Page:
Sunday, 23 July 2017

Augustus Hare:A Spectacularly Unhappy Childhood

The other day I took a book from the shelf that I must have reviewed (perhaps for The Listener?) back in 1985 when it came out, but of which I remember very little indeed. It's a biography: Augustus Hare, Victorian Gentleman by Malcolm Barnes. I thought I'd have another look at it, by way of a break from my fiction reading.
 Augustus J.C. Hare was one of those Victorian writers who were very successful in their day but soon sank below the horizon as the century turned. He wrote a wide range of popular travel guides - his Walks in Rome was the most successful - as well as biographies of aristocrats (he adored the nobility) and family histories, but he was also an autobiographer on a grand scale. His Story of My Life runs to six fat volumes, supplemented by Memorials of a Quiet Life, the life and letters of his mother in three volumes. No shortage of material for the biographer, and Malcolm Barnes (who also edited an abridged version of the autobiography) makes good use of it.
 What I had remembered of this biography was that Hare had an unhappy childhood. Re-reading it, I realised just how unhappy. Even by the standards of Victorian children born into ultra-evangelical families with sadistic leanings, Hare's was a spectacularly unhappy childhood. Given away, for purely selfish reasons, by his natural mother, young Augustus was raised by his father's sister, Maria, a death-obsessed evangelical who was firmly convinced that children are innately evil and that sin must be driven out of them. The idea was that, by denying a child anything that might give them pleasure, the will could be broken and the child 'saved'. This was mainstream stuff in evangelical circles at the time, and Maria's harshness was softened to some degree by natural affection, so that life with 'Mother', however oppressive, was bearable to Augustus, and even had its pleasures.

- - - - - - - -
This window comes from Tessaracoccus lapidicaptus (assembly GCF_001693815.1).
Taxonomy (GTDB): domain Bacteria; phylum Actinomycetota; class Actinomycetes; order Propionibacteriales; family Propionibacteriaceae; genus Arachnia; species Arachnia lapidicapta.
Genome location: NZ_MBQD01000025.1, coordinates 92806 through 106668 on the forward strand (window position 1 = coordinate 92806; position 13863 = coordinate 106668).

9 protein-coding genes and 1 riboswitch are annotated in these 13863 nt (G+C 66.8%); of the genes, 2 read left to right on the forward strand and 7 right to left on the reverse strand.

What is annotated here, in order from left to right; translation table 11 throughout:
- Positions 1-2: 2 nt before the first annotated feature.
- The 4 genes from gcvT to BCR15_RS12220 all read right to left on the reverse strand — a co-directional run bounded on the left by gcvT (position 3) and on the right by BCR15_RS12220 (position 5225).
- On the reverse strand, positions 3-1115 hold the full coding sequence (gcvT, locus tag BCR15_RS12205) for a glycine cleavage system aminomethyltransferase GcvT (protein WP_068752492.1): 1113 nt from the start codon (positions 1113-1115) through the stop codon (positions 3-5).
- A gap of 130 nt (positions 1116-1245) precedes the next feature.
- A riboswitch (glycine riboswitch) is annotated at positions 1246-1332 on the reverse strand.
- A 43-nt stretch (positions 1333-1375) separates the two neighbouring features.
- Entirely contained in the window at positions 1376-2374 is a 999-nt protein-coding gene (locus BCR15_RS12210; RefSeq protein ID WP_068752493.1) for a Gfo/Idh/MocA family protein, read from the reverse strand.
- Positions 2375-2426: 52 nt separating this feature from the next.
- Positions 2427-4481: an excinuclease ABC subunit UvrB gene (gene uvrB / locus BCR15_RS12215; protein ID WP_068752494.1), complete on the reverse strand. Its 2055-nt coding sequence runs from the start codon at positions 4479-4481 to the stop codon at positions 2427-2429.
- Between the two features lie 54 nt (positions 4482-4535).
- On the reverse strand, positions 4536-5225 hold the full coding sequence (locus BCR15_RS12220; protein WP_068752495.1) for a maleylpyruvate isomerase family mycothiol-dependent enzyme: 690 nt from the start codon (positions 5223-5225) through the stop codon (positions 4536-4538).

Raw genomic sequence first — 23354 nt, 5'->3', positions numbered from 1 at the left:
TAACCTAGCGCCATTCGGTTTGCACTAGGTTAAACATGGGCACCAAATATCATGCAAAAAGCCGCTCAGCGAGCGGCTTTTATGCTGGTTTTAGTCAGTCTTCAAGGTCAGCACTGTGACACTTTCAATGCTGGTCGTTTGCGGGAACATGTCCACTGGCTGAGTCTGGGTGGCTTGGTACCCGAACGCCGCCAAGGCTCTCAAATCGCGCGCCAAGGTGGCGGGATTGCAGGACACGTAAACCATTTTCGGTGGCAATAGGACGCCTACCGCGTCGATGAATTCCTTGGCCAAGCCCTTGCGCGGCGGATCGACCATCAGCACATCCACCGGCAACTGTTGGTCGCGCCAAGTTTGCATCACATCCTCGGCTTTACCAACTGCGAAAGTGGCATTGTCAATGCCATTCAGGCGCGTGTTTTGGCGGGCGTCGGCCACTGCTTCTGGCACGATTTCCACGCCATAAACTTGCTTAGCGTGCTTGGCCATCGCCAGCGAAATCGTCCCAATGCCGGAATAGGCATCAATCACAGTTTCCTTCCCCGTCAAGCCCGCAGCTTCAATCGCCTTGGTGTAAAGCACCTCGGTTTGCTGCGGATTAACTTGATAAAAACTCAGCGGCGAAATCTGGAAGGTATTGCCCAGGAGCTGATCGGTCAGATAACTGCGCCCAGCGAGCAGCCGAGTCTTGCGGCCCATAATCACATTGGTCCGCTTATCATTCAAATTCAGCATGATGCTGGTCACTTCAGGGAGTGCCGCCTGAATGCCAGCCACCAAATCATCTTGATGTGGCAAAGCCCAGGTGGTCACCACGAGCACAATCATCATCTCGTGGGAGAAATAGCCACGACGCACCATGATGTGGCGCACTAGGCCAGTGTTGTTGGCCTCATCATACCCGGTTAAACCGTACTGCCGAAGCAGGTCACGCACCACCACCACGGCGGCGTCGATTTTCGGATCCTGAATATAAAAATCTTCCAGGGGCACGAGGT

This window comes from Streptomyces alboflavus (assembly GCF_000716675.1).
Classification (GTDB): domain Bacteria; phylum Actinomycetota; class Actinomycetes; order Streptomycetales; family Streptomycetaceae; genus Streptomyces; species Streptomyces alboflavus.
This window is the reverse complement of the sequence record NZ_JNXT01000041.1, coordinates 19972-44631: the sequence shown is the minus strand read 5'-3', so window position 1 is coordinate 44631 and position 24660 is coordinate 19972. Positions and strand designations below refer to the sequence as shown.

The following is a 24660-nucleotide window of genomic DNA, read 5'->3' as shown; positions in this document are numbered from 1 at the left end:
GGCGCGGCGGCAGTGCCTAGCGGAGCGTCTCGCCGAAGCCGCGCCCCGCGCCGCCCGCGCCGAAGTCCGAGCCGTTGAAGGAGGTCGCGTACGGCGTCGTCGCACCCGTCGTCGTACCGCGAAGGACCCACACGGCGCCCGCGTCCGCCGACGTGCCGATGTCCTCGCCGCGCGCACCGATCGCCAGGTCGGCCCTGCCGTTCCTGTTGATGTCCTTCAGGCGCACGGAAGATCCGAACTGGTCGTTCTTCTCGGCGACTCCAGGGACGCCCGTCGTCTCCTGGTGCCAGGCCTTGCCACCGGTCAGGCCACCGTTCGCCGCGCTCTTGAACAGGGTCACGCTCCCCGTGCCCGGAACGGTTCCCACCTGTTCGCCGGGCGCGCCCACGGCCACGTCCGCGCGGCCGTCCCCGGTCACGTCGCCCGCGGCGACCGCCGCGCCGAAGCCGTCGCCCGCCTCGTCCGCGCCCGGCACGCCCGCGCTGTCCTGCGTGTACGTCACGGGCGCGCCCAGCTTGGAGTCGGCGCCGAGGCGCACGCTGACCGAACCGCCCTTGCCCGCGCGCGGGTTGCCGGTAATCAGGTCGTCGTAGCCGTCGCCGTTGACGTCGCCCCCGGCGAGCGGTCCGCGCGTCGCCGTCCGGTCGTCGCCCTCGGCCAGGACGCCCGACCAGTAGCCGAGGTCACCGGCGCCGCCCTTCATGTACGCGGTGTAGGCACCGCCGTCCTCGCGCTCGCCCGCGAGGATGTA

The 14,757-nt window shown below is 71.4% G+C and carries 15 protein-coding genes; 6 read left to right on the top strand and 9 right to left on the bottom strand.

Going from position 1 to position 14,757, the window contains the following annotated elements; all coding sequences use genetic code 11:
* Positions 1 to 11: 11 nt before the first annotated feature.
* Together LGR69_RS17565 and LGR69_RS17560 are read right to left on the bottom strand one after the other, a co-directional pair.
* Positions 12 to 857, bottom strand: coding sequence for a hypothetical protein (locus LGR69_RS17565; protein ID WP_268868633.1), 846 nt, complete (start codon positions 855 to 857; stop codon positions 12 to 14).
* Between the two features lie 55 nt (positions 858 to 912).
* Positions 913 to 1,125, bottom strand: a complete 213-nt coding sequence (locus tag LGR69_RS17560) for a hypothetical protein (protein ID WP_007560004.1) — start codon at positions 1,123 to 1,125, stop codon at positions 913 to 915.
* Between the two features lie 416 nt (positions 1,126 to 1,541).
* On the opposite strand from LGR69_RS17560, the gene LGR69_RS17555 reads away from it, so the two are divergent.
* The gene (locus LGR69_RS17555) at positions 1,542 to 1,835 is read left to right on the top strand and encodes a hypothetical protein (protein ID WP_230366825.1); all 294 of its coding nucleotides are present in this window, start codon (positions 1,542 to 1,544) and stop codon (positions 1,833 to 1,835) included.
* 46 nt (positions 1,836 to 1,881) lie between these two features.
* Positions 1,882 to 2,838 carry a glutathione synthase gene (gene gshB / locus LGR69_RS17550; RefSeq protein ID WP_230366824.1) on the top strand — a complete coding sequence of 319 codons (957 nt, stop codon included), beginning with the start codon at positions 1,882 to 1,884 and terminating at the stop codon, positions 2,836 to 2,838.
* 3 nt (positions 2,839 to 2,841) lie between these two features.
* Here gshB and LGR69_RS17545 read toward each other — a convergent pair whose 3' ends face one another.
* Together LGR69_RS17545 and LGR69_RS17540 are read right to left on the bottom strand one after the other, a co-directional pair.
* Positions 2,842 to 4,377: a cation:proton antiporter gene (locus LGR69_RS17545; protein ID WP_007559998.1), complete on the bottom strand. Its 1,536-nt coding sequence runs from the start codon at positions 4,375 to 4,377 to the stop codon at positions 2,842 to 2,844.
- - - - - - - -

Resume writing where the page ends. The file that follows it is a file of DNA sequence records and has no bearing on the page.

Unfortunately there were others on the scene, whose attitudes to child-rearing made Maria's look like the utmost leniency. Augustus's uncle Julius, the Rector of Herstmonceux, lived nearby and dominated Maria and Augustus's life with his demands, his strictures and his ferocious presence, in which the boy was expected to sit still, in silence, and be totally ignored. But worse was to come after Julius married Esther, a sister of F.D. Maurice, the 'saintly' theologian and Christian Socialist (saintly to Charles Kingsley and many adoring followers, 'puzzle-headed' and 'wrong-headed' to Ruskin). Esther set about tormenting the unhappy Augustus - for his own good, of course - with all but psychopathic relish.